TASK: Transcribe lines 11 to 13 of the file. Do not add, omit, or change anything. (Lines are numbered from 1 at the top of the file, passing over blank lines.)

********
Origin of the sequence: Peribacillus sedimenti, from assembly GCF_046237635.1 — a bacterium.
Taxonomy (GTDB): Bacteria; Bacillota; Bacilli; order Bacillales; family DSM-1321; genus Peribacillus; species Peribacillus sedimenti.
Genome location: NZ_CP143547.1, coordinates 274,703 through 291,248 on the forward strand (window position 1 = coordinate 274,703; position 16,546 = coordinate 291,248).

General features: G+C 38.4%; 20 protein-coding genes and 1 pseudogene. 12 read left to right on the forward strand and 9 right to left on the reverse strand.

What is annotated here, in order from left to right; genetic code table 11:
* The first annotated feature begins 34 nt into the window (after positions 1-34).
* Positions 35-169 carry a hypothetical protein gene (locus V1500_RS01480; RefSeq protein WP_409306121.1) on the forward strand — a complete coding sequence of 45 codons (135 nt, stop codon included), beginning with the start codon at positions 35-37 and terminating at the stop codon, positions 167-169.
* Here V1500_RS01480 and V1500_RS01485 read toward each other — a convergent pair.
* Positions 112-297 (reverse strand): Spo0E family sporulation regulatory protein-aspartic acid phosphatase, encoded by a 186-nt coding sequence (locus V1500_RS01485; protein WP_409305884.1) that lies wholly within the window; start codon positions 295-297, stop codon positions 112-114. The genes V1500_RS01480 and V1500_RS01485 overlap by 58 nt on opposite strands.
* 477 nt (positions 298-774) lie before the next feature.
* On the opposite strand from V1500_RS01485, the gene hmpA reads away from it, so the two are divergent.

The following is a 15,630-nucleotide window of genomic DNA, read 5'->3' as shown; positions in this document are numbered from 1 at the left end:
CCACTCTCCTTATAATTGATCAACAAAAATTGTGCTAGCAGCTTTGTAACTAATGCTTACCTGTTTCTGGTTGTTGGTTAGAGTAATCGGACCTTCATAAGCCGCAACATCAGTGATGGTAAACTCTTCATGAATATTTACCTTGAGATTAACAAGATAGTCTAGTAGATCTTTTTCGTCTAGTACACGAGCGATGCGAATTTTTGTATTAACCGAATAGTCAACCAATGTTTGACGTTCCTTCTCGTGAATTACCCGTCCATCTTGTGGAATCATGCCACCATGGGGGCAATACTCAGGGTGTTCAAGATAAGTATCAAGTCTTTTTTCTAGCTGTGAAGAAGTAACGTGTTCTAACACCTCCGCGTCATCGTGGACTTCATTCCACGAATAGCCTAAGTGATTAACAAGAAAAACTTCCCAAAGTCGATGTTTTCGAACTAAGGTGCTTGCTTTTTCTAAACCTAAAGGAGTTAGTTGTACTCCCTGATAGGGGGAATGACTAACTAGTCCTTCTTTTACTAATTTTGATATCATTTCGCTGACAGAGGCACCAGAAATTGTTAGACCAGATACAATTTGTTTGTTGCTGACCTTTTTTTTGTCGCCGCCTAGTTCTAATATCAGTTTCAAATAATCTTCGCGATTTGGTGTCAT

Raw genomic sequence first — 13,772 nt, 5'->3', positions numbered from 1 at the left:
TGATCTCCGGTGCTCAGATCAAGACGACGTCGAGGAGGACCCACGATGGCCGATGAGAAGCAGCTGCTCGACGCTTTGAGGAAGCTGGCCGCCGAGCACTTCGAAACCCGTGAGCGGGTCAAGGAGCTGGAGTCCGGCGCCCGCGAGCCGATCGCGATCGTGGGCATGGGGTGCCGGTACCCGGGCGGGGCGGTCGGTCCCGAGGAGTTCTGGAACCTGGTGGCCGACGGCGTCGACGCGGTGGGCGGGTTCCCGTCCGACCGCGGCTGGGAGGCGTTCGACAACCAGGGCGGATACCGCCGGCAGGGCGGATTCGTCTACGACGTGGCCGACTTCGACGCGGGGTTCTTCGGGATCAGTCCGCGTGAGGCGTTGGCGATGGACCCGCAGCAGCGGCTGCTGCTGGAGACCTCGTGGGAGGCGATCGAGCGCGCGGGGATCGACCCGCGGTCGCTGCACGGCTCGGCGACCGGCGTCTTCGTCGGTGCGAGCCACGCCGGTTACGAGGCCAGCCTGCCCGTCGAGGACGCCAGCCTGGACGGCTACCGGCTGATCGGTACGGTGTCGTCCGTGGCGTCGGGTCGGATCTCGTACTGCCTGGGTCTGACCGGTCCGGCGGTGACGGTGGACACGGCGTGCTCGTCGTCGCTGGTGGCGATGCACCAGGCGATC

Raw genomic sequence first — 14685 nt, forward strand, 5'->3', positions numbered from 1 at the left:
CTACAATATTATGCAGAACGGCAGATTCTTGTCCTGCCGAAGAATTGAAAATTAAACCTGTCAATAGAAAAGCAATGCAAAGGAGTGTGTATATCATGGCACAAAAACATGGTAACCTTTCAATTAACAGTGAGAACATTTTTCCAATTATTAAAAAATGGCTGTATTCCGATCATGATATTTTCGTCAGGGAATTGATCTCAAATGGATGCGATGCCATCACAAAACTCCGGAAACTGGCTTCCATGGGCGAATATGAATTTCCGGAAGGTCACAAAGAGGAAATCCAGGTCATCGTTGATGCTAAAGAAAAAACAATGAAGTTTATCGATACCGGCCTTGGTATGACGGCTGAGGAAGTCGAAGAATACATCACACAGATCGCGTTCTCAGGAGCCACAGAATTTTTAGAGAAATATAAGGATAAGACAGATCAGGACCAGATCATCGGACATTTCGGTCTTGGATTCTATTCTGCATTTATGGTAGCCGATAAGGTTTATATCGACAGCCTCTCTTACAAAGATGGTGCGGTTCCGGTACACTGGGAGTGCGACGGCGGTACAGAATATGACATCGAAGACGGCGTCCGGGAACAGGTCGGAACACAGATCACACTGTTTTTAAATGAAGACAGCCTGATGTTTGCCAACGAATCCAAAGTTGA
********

* On the opposite strand from V1500_RS01485, the gene hmpA reads away from it, so the two are divergent.

The following is a 15,630-nucleotide window of genomic DNA, read 5'->3' as shown; positions in this document are numbered from 1 at the left end:
CCACTCTCCTTATAATTGATCAACAAAAATTGTGCTAGCAGCTTTGTAACTAATGCTTACCTGTTTCTGGTTGTTGGTTAGAGTAATCGGACCTTCATAAGCCGCAACATCAGTGATGGTAAACTCTTCATGAATATTTACCTTGAGATTAACAAGATAGTCTAGTAGATCTTTTTCGTCTAGTACACGAGCGATGCGAATTTTTGTATTAACCGAATAGTCAACCAATGTTTGACGTTCCTTCTCGTGAATTACCCGTCCATCTTGTGGAATCATGCCACCATGGGGGCAATACTCAGGGTGTTCAAGATAAGTATCAAGTCTTTTTTCTAGCTGTGAAGAAGTAACGTGTTCTAACACCTCCGCGTCATCGTGGACTTCATTCCACGAATAGCCTAAGTGATTAACAAGAAAAACTTCCCAAAGTCGATGTTTTCGAACTAAGGTGCTTGCTTTTTCTAAACCTAAAGGAGTTAGTTGTACTCCCTGATAGGGGGAATGACTAACTAGTCCTTCTTTTACTAATTTTGATATCATTTCGCTGACAGAGGCACCAGAAATTGTTAGACCAGATACAATTTGTTTGTTGCTGACCTTTTTTTTGTCGCCGCCTAGTTCTAATATCAGTTTCAAATAATCTTCGCGATTTGGTGTCAT